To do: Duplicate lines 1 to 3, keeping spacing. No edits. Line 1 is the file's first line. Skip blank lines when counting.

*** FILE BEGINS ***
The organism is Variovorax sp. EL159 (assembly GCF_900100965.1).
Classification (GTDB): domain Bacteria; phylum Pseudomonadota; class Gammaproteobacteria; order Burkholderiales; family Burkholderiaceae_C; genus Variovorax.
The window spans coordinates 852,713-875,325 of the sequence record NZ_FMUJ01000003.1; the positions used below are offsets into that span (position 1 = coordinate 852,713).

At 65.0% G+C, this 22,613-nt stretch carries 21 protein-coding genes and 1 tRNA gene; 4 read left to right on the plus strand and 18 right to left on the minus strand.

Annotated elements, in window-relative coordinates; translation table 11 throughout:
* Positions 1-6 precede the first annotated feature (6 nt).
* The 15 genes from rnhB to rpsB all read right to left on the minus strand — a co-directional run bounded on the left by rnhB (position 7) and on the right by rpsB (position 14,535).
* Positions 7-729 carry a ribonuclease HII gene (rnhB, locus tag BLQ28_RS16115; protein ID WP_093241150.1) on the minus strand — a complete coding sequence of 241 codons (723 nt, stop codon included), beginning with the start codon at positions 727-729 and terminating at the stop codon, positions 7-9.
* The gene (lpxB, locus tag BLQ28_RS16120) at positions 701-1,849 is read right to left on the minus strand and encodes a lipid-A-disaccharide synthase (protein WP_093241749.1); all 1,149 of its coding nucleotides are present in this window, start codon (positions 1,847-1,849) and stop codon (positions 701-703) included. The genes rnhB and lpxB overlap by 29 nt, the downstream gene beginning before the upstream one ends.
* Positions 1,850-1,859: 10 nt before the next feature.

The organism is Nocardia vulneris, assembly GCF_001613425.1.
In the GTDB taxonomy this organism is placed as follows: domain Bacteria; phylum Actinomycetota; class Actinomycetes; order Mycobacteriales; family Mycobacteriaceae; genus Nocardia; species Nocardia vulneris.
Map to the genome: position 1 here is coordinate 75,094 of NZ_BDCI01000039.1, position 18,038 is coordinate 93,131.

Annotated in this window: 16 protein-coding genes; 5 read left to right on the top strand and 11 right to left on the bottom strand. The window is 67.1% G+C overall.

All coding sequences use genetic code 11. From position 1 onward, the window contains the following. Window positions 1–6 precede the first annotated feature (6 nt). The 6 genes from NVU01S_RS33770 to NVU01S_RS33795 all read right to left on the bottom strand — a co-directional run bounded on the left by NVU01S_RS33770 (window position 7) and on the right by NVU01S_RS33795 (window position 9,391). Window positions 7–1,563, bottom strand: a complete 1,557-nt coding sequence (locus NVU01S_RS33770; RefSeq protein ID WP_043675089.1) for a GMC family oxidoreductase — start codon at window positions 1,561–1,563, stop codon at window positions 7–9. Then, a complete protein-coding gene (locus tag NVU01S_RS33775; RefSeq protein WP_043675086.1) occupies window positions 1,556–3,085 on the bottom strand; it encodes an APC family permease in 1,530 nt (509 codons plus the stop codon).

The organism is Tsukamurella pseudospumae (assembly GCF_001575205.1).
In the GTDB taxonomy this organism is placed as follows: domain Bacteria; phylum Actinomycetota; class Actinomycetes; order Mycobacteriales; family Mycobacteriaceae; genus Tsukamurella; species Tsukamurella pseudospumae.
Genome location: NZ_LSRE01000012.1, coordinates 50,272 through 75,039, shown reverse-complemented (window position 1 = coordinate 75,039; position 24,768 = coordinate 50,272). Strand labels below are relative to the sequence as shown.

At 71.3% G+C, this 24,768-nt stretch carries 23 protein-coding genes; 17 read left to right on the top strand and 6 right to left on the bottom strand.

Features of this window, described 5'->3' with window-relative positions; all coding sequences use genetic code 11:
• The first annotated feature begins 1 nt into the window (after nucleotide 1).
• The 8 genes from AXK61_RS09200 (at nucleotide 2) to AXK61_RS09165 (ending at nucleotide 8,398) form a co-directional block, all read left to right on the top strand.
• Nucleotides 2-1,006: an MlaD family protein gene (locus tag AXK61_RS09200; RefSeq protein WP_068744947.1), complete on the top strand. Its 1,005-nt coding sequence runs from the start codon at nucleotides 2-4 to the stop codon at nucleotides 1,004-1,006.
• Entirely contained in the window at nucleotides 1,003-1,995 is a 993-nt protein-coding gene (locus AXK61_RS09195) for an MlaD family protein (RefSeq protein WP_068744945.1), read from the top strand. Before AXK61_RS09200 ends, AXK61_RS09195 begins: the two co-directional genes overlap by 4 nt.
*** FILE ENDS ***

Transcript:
The organism is Variovorax sp. EL159 (assembly GCF_900100965.1).
Classification (GTDB): domain Bacteria; phylum Pseudomonadota; class Gammaproteobacteria; order Burkholderiales; family Burkholderiaceae_C; genus Variovorax.
The window spans coordinates 852,713-875,325 of the sequence record NZ_FMUJ01000003.1; the positions used below are offsets into that span (position 1 = coordinate 852,713).